Magazine article The Spectator

Less Means More

Magazine article The Spectator

Less Means More

Article excerpt

Although taxes, like death, may be inevitable, a complicated tax system is not. So why is Britain content to tolerate one?

Fiscal complication arises for different reasons in different countries. But the driving force everywhere is government's desire to raise as much revenue as possible with the least possible resistance. In Britain, the present government has managed to create a jungle of taxes at different rates, levied at differing thresholds, amid an impenetrable thicket of allowances and credits. Meanwhile, the shadow Chancellor Oliver Letwin's own proposals for simplification are even more modest than his plans for reducing public expenditure. Mr Letwin has, for example, dismissed the project of a flat tax as 'nirvana'. This is a mistake.

A flat tax aims at simplicity, transparency and equity. Within limits, it is possible to pick and mix features according to political necessity. But there are three essential aspects of flat tax: a single rate is levied on all individual and business incomes; tax allowances and exemptions are removed; and unfair multiple taxation of savings is ended.

The idea of a flat-rate tax was born in America. But it never grew to maturity there. The most powerful advocate of the project today is Art Laffer, of 'Laffer Curve' fame. Mr Laffer is now pressing the new California governor, Arnold Schwarzenegger, to introduce a flat tax as a way of overcoming his state's financial crisis. But although flat taxes have been applied successfully in several US states, they will probably never be so by the federal government. This is because Congress cannot resist tacking on to tax-reform measures a host of provisions to buy off special interests. The Land of the Free is also the land of the pork barrel.

The lands of the newly free are, by contrast, keen to give full expression to the flat-tax philosophy. In all the ex-communist countries, getting people to pay their taxes is an enormous problem. The populations of these states developed the techniques of evasion to a fine art - none more so than the Russians. Accordingly, President Putin in 2001 introduced a flat tax on personal income of 13 per cent, in place of a previous three-bracket system with a top rate of 30 per cent. It worked. In the first year alone, revenue increased by 28 per cent after adjustment for inflation. The Russian economy has also enjoyed a surge of growth.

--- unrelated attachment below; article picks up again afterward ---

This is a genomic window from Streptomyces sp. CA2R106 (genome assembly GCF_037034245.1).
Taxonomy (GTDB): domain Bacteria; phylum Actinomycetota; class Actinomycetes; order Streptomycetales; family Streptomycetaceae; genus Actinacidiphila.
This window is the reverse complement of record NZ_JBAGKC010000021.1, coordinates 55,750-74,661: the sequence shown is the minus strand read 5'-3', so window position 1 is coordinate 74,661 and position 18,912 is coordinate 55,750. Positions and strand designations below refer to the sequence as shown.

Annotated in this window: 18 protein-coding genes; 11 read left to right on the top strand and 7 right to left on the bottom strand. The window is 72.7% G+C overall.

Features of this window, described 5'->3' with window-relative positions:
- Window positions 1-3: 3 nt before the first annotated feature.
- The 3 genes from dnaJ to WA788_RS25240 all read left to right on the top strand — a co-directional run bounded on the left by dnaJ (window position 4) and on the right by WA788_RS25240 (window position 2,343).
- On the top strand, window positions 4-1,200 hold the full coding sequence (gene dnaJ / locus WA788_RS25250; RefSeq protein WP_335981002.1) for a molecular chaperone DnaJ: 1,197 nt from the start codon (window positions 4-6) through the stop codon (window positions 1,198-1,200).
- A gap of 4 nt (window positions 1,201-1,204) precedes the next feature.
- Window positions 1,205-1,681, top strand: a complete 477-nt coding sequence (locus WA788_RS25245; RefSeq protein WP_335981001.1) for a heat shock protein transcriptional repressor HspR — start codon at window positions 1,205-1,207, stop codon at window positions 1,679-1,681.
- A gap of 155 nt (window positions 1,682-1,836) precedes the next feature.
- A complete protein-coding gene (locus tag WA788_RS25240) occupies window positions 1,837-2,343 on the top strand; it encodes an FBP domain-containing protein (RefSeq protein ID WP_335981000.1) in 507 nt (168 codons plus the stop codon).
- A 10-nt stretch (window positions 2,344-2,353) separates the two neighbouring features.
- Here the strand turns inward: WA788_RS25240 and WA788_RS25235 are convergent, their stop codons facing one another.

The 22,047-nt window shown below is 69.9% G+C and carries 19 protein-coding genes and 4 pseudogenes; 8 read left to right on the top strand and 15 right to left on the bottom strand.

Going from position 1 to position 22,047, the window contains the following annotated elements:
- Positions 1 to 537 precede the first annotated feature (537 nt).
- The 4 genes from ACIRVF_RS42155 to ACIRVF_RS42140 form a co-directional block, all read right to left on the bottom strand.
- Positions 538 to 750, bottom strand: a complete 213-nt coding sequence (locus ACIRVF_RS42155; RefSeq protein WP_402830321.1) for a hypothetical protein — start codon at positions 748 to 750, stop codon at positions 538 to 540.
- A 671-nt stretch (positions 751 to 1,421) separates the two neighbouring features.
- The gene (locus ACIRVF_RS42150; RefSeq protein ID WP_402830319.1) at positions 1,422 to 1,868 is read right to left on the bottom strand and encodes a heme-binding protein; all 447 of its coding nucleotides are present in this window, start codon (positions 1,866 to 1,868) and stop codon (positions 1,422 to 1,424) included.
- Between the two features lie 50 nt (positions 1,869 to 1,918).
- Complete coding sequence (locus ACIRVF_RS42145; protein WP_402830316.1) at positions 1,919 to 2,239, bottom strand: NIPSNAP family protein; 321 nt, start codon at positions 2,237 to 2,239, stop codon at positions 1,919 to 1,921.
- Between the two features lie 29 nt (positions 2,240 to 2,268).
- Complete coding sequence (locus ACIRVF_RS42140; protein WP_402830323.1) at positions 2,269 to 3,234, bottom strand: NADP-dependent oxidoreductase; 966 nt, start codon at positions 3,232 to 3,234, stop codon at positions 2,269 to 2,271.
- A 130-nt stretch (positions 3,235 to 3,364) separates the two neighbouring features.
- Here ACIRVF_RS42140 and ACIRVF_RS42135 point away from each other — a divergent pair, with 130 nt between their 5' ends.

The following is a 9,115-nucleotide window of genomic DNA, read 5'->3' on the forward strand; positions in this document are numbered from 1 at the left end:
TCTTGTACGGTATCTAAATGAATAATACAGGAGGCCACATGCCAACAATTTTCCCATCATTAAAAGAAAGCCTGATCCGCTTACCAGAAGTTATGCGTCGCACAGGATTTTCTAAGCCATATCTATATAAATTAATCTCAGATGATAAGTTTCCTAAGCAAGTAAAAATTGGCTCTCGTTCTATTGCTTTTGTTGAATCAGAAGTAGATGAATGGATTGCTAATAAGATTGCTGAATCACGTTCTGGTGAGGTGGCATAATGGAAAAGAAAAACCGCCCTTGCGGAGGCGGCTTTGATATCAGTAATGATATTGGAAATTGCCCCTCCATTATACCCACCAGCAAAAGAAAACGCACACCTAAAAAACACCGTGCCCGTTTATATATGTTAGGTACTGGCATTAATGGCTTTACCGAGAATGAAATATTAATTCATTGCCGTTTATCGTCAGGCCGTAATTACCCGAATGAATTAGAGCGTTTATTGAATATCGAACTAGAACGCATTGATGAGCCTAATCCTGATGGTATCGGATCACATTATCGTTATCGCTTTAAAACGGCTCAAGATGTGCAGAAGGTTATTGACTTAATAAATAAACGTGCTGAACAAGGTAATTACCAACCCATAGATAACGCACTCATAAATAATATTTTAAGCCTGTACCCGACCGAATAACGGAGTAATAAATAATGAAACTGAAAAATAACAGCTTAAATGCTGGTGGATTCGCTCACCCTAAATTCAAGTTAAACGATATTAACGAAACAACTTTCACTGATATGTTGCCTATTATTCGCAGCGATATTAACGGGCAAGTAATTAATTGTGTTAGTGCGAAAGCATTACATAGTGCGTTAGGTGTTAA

Russia was not, though, the first to implement such reform. Flat taxes had already been introduced in Estonia and in Latvia. These and other EU candidate countries saw the simplification and reduction of income and business taxes as crucial to their exploitation of the European market. Indeed, of the ten EU candidates, five now have flat-tax systems and the other five are moving in the same direction. The most recent convert is Slovakia, which last year implemented a flat tax of 19 per cent. Significantly, Samsung, the semi-conductor giant, has since announced that it will make Slovakia the centre of its operations and has cut 800 jobs in Britain and Spain as a result.

By contrast, Western Europe remains wedded to high and complex taxes. Recent French and German tax cuts are extremely modest, but at least testify to a dawning realisation of the dangers. Yet Britain, which continues to live off the legacy of the economic reforms of the 1980s, remains deeply complacent about its marginal tax rates. …

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